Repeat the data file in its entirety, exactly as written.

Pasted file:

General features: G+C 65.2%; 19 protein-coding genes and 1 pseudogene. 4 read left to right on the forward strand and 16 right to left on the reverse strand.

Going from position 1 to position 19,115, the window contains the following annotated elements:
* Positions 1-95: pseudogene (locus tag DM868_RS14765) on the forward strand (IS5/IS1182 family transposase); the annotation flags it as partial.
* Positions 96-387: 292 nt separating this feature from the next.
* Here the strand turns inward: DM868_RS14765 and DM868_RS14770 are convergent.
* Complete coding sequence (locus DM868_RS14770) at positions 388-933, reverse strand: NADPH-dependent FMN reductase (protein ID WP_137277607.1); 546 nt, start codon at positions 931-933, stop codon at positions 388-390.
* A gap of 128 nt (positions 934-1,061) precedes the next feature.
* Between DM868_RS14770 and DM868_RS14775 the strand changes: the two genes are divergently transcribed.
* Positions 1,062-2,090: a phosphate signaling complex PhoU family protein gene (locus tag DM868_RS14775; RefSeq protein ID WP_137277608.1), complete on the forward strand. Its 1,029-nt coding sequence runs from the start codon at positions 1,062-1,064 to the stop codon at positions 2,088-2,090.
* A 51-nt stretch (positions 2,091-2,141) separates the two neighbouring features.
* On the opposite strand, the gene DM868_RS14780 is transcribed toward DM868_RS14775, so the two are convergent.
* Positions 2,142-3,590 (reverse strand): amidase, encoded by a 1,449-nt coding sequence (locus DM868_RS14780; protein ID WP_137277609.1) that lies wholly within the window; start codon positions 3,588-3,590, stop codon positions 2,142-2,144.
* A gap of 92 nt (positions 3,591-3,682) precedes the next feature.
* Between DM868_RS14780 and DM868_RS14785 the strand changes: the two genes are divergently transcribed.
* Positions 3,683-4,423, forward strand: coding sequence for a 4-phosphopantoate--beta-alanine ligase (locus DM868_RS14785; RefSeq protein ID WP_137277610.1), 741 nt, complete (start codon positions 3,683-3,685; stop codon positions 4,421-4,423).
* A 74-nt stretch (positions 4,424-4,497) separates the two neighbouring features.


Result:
General features: G+C 65.2%; 19 protein-coding genes and 1 pseudogene. 4 read left to right on the forward strand and 16 right to left on the reverse strand.

Going from position 1 to position 19,115, the window contains the following annotated elements:
* Positions 1-95: pseudogene (locus tag DM868_RS14765) on the forward strand (IS5/IS1182 family transposase); the annotation flags it as partial.
* Positions 96-387: 292 nt separating this feature from the next.
* Here the strand turns inward: DM868_RS14765 and DM868_RS14770 are convergent.
* Complete coding sequence (locus DM868_RS14770) at positions 388-933, reverse strand: NADPH-dependent FMN reductase (protein ID WP_137277607.1); 546 nt, start codon at positions 931-933, stop codon at positions 388-390.
* A gap of 128 nt (positions 934-1,061) precedes the next feature.
* Between DM868_RS14770 and DM868_RS14775 the strand changes: the two genes are divergently transcribed.
* Positions 1,062-2,090: a phosphate signaling complex PhoU family protein gene (locus tag DM868_RS14775; RefSeq protein ID WP_137277608.1), complete on the forward strand. Its 1,029-nt coding sequence runs from the start codon at positions 1,062-1,064 to the stop codon at positions 2,088-2,090.
* A 51-nt stretch (positions 2,091-2,141) separates the two neighbouring features.
* On the opposite strand, the gene DM868_RS14780 is transcribed toward DM868_RS14775, so the two are convergent.
* Positions 2,142-3,590 (reverse strand): amidase, encoded by a 1,449-nt coding sequence (locus DM868_RS14780; protein ID WP_137277609.1) that lies wholly within the window; start codon positions 3,588-3,590, stop codon positions 2,142-2,144.
* A gap of 92 nt (positions 3,591-3,682) precedes the next feature.
* Between DM868_RS14780 and DM868_RS14785 the strand changes: the two genes are divergently transcribed.
* Positions 3,683-4,423, forward strand: coding sequence for a 4-phosphopantoate--beta-alanine ligase (locus DM868_RS14785; RefSeq protein ID WP_137277610.1), 741 nt, complete (start codon positions 3,683-3,685; stop codon positions 4,421-4,423).
* A 74-nt stretch (positions 4,424-4,497) separates the two neighbouring features.